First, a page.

The next stop on this whirlwind tour was the University of South Carolina (USC) and specifically the National Resource Center for FYE and Students in Transition. The Center is somewhere that I have wanted to visit for a number of years but I did not expect the extreme care and attention that was paid to my visit; there is no doubt in my mind now that southern hospitality does exist and I have benefitted from it. My itinerary over two days, organised by the wonderful Rosa Thorn-Jones, included meetings with key staff from all the areas within the university to provide a comprehensive overview of the range of supports that are offered to first in family students (of first-generation students as this cohort is referred to in the US). These meetings were complemented by interviews with the Director of the Centre (Dr Jennifer Keup), the Head of Research (Dr Dallin Young) as well as the Vice Provost and Dean of Undergraduate Studies, (Prof Sandra Kelly).
The combination of all these encounters provided me with depth of understanding of not only the ethos of USC but also, what is happening for first in family students across the sector. By far the most interesting insight is that there is renewed attention on this cohort within the US as their intersectionality is being recognised and also, the fact that this cohort can be reached in a positive and celebratory sense. To hear this repeatedly in meetings and conversations was extremely validating for me personally as this is what I have been proposing in Australia and is embedded within the strengths perspective that I have adopted in my own work.
This underlying theme of ‘success’ features strongly in USC discourse – from the naming of programs through to the choice of language amongst staff and stakeholders. For example, the Opportunity Scholars program which is targeted at low-income students who are the first in their families to come to university – this program provides support in a multi-pronged way including mentoring, access to targeted first in family programs ie university 101 programs , financial aid, extracurricular opportunities and also, ongoing case management (through the entire degree).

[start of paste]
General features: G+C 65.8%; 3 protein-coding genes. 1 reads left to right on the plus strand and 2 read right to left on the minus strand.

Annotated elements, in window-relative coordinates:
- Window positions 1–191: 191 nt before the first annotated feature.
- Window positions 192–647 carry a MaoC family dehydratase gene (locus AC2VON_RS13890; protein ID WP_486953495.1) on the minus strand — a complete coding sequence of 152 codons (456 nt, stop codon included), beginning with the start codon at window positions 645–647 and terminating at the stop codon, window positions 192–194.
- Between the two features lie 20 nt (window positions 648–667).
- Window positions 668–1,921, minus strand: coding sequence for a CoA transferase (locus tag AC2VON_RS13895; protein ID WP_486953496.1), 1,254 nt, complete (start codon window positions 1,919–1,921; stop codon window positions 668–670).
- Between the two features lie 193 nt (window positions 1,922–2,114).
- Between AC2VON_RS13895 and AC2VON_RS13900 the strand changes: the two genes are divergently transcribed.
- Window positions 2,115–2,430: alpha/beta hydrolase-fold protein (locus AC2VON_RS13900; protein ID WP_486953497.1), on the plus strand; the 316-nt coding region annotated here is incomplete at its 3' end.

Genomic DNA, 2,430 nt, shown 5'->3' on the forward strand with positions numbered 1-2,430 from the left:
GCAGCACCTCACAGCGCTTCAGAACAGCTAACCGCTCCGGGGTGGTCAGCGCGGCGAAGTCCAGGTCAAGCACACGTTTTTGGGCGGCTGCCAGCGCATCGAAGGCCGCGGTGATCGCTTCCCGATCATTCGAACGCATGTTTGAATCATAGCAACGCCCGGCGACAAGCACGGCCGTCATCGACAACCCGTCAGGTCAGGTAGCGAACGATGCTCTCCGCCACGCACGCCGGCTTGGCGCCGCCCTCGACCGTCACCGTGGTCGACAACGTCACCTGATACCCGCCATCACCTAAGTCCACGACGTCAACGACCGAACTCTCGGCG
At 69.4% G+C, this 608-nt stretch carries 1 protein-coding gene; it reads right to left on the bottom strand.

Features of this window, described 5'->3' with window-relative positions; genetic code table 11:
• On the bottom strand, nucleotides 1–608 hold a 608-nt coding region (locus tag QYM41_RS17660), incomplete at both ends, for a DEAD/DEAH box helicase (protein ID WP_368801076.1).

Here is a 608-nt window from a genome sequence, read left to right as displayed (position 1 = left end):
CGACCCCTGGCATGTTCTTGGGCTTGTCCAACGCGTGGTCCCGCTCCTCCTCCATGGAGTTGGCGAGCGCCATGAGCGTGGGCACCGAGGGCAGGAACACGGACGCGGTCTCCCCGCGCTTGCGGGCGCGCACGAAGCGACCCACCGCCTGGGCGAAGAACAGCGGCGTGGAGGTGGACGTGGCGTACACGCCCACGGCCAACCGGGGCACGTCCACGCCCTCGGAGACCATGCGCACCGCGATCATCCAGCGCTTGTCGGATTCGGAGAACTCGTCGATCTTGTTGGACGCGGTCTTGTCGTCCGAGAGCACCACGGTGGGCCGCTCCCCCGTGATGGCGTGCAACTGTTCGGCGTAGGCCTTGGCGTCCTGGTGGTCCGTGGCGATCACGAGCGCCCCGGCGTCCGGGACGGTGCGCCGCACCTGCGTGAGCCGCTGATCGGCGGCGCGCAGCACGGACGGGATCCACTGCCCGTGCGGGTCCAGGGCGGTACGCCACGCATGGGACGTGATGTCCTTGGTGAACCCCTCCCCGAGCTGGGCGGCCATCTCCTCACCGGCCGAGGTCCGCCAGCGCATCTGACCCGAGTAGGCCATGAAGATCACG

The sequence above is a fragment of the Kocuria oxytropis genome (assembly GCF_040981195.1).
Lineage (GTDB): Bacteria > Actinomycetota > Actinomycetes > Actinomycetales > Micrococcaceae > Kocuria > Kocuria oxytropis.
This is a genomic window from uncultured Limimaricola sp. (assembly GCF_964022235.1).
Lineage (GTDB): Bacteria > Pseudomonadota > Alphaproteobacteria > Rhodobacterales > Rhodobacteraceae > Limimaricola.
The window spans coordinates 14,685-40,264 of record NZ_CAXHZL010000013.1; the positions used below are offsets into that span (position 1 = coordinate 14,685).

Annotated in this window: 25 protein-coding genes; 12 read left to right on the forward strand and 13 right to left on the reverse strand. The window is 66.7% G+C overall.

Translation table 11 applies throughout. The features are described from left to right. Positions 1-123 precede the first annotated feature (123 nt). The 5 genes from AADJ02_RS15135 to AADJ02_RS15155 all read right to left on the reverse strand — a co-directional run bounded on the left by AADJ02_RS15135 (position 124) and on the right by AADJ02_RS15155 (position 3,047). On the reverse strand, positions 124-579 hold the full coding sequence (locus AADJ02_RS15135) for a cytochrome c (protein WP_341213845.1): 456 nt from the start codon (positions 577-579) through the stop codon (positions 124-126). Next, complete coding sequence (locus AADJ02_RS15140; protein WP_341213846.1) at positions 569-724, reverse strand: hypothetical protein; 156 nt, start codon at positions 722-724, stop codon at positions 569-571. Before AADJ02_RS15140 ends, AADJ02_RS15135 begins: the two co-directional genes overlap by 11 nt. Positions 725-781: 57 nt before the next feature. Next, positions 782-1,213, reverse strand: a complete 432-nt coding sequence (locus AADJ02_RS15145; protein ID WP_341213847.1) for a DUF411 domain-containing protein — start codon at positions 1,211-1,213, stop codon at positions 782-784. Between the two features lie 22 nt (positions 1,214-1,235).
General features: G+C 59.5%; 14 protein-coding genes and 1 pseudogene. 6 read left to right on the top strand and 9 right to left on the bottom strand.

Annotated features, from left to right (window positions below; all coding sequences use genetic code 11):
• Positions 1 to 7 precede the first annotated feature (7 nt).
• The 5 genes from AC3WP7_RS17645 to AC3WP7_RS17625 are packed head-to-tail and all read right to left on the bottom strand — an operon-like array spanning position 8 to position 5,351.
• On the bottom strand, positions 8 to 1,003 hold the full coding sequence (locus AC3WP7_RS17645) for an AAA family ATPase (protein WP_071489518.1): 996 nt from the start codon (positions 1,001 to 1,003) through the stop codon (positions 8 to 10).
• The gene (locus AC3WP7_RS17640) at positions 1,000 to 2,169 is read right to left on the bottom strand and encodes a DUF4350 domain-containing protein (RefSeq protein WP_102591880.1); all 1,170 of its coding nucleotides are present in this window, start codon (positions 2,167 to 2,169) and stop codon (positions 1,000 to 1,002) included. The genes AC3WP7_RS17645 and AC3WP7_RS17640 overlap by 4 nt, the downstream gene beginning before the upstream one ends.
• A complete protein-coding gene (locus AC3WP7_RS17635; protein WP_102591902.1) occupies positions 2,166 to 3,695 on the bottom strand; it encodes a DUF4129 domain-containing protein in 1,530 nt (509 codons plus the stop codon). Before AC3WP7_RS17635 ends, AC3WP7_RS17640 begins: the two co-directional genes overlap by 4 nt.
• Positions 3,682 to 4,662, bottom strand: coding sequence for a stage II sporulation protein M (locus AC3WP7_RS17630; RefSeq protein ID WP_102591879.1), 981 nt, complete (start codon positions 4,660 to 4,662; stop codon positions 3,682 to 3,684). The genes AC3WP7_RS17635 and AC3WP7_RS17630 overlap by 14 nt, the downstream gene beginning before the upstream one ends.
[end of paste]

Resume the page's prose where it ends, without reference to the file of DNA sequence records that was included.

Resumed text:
The university is also part of the National Day of Celebration for First Generation Students, this day of celebration was only implemented in 2017 and it calls on universities across the States to organise activities that identify and value this cohort of students. As part of this day of celebration, USC has asked academic and faculty staff to self-identify as first in the family, creating a database of those staff willing to engage in activities targeted at the FiF cohort. Staff have been provided with stickers and pins to highlight their status:
In addition to this ‘self-identification’, the university will also host a First Generation panel and also provide First Gen cupcakes for all students. For those of you interested in learning more about the approaches suggested to celebrate this National Day, the event organisers (NASPA) have provided a list of ‘50 ways to celebrate’– also I have copied just two very simple ways below:
- Curate a “we’re glad you are here” campaign to remind first-generation students of the ways in which they contribute to strengthening your campus community.
- Create a university first-generation Snapchat filter and ask students to create stories!
Importantly at USC, the foregrounding of FiF student experience is evident throughout the university – this is not an ‘invisible population’ at this institution and instead is recognised as a valued facet of the institutional profile:
The support provided to these students is highly integrated and in many cases, these are existing services but are rebadged for the FiF cohort and importantly, provided in a proactive manner. Simply, receiving support does not require the student to approach the service, instead the student is contacted based on application data. This is key I feel, as my research and other studies have pointed to how many students who are the first in their families to attend university may have a profound sense of not fitting in or perhaps little sense of belonging or entitlement with regard to their HE attendance. Hence, for some learners seeking out or accessing support services may confirm this sense of being an ‘imposter’ and so students may be reluctant to seek out support – this makes the proactive nature of support vital to its effectiveness and this is something that USC strive for in their approach.
Overall, this visit to USC provided some key insights into how the sector is more broadly addressing and revisiting the First Gen or FiF student population and have created a range of bespoke supports that target this cohort. If you are interested in reading more about the nature of these, the Fellowship report has been published here.